While a new Associated Press report claims 80 percent of Americans are teetering at the brink of poverty, a recent study from UC Berkeley and Harvard indicates that a child’s chances of rising out of poverty might may be linked to zip code.
The Quality of Opportunity Project examines the likelihood of upward mobility, from a geographic perspective. In other words, it shows what a child’s chances are for traversing from a lower economic stratum to a higher one if he or she lives in, say, Hayfork or Gilroy, California. (Spoiler Alert: Hayfork, terrible. Gilroy, not too bad.) Along with a textual analysis, the conclusions are conveniently presented as a map, with each state broken into a mosaic of socio-economic potentialities.
Some of the findings confirm long-held stereotypes. The Deep South, it seems, remains rigidly stratified along class lines. The chances of a child of a working stiff busting through to the upper crust are about as good as a boll weevil metamorphosing into a monarch butterfly.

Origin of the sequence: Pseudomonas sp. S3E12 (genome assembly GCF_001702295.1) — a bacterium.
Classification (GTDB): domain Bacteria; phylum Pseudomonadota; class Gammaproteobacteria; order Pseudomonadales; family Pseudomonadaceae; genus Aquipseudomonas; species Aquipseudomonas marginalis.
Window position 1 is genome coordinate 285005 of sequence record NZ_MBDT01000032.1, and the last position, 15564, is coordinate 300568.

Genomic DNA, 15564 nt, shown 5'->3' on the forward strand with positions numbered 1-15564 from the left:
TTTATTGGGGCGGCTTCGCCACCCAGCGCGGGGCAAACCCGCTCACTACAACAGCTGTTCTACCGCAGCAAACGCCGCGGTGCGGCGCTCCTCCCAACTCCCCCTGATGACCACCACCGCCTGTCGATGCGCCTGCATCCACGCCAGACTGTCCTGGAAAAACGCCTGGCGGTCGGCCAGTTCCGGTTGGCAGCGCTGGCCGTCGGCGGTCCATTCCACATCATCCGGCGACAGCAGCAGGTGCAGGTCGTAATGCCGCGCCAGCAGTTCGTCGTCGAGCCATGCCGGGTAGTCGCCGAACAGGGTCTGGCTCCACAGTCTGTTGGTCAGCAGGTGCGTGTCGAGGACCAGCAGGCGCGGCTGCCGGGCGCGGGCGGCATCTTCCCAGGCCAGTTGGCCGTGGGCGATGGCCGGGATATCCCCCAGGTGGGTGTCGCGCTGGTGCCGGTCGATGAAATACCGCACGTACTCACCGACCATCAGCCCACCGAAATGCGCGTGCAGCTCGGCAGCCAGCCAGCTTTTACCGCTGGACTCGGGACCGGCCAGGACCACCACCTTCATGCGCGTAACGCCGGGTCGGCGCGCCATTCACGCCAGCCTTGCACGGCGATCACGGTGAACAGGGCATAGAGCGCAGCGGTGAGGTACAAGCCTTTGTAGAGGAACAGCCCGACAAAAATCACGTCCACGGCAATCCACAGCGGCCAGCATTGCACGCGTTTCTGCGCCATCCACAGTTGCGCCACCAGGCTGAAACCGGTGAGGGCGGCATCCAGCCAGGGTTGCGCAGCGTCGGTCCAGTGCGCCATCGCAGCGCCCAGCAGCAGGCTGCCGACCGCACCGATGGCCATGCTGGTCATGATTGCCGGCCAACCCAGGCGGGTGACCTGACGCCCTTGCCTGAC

On the other hand, the Great Plains seem like a good place to live if improved socio-economic status is a priority – unless you’re a Native American, in which case your children are consigned to poverty. The Dakotas generally show great scope for upward progress, except for those lands that encompass large Indian reservations.
How does California shape up? Not great, but not horrible. The only region that is truly grim is the “Emerald Triangle,” the counties in the northwest part of the state (which include Hayfork; though you have to wonder if all those folks cultivating skunkweed are reporting their total incomes). The rest of the state falls within the mid-range of mobility opportunities – including Silicon Valley. The chances of your kid clawing his or her way up to the next rung are no better in San Jose than they are in Brownsville, Texas.
The report notes that some areas of the United States have rates of upward mobility equal to the most dynamic and egalitarian nations in the world, while other portions are stuttering along at levels more appropriate for a banana republic. Why? Well, it’s complicated – in fact, in many cases it’s opaque, save that such elements as income disparity, the quality of schools and “social capital” – i.e., who you know – all play a role. And really, is that any surprise?
We want some textured insights on this data, so we’ve contacted UC economics professors and lead investigators Emmanuel Saez and Patrick Kline for details. We’ll share their responses when we get them.
— Glen Martin